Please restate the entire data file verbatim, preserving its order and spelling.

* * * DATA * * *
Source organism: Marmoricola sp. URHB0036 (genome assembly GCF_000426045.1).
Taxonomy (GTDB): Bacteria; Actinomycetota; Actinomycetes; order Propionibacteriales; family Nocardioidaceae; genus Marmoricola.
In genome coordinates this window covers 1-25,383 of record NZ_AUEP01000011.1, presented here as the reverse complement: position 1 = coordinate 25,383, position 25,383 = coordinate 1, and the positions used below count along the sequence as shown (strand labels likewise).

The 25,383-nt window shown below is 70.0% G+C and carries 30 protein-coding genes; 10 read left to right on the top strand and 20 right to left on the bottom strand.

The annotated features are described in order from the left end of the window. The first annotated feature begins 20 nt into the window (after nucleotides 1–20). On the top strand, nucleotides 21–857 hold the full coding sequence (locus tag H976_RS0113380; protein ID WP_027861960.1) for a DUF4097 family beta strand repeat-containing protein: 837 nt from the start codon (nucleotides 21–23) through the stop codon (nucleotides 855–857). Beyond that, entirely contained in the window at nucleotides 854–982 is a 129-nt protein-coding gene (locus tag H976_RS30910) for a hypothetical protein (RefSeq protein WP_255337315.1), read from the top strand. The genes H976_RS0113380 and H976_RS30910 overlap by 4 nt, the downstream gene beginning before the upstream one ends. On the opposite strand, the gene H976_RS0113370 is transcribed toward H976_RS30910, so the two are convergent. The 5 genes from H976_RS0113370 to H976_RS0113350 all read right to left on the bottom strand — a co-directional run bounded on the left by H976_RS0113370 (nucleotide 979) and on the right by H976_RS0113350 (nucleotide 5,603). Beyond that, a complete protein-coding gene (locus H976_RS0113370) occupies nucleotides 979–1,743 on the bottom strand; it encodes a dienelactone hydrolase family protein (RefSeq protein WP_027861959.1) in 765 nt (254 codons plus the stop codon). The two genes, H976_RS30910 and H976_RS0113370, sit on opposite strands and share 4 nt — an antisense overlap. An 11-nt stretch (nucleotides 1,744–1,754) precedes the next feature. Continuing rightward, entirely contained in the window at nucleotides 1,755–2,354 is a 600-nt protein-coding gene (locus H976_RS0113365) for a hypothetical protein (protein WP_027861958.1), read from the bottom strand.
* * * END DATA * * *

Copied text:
Source organism: Marmoricola sp. URHB0036 (genome assembly GCF_000426045.1).
Taxonomy (GTDB): Bacteria; Actinomycetota; Actinomycetes; order Propionibacteriales; family Nocardioidaceae; genus Marmoricola.
In genome coordinates this window covers 1-25,383 of record NZ_AUEP01000011.1, presented here as the reverse complement: position 1 = coordinate 25,383, position 25,383 = coordinate 1, and the positions used below count along the sequence as shown (strand labels likewise).

The 25,383-nt window shown below is 70.0% G+C and carries 30 protein-coding genes; 10 read left to right on the top strand and 20 right to left on the bottom strand.

The annotated features are described in order from the left end of the window. The first annotated feature begins 20 nt into the window (after nucleotides 1–20). On the top strand, nucleotides 21–857 hold the full coding sequence (locus tag H976_RS0113380; protein ID WP_027861960.1) for a DUF4097 family beta strand repeat-containing protein: 837 nt from the start codon (nucleotides 21–23) through the stop codon (nucleotides 855–857). Beyond that, entirely contained in the window at nucleotides 854–982 is a 129-nt protein-coding gene (locus tag H976_RS30910) for a hypothetical protein (RefSeq protein WP_255337315.1), read from the top strand. The genes H976_RS0113380 and H976_RS30910 overlap by 4 nt, the downstream gene beginning before the upstream one ends. On the opposite strand, the gene H976_RS0113370 is transcribed toward H976_RS30910, so the two are convergent. The 5 genes from H976_RS0113370 to H976_RS0113350 all read right to left on the bottom strand — a co-directional run bounded on the left by H976_RS0113370 (nucleotide 979) and on the right by H976_RS0113350 (nucleotide 5,603). Beyond that, a complete protein-coding gene (locus H976_RS0113370) occupies nucleotides 979–1,743 on the bottom strand; it encodes a dienelactone hydrolase family protein (RefSeq protein WP_027861959.1) in 765 nt (254 codons plus the stop codon). The two genes, H976_RS30910 and H976_RS0113370, sit on opposite strands and share 4 nt — an antisense overlap. An 11-nt stretch (nucleotides 1,744–1,754) precedes the next feature. Continuing rightward, entirely contained in the window at nucleotides 1,755–2,354 is a 600-nt protein-coding gene (locus H976_RS0113365) for a hypothetical protein (protein WP_027861958.1), read from the bottom strand.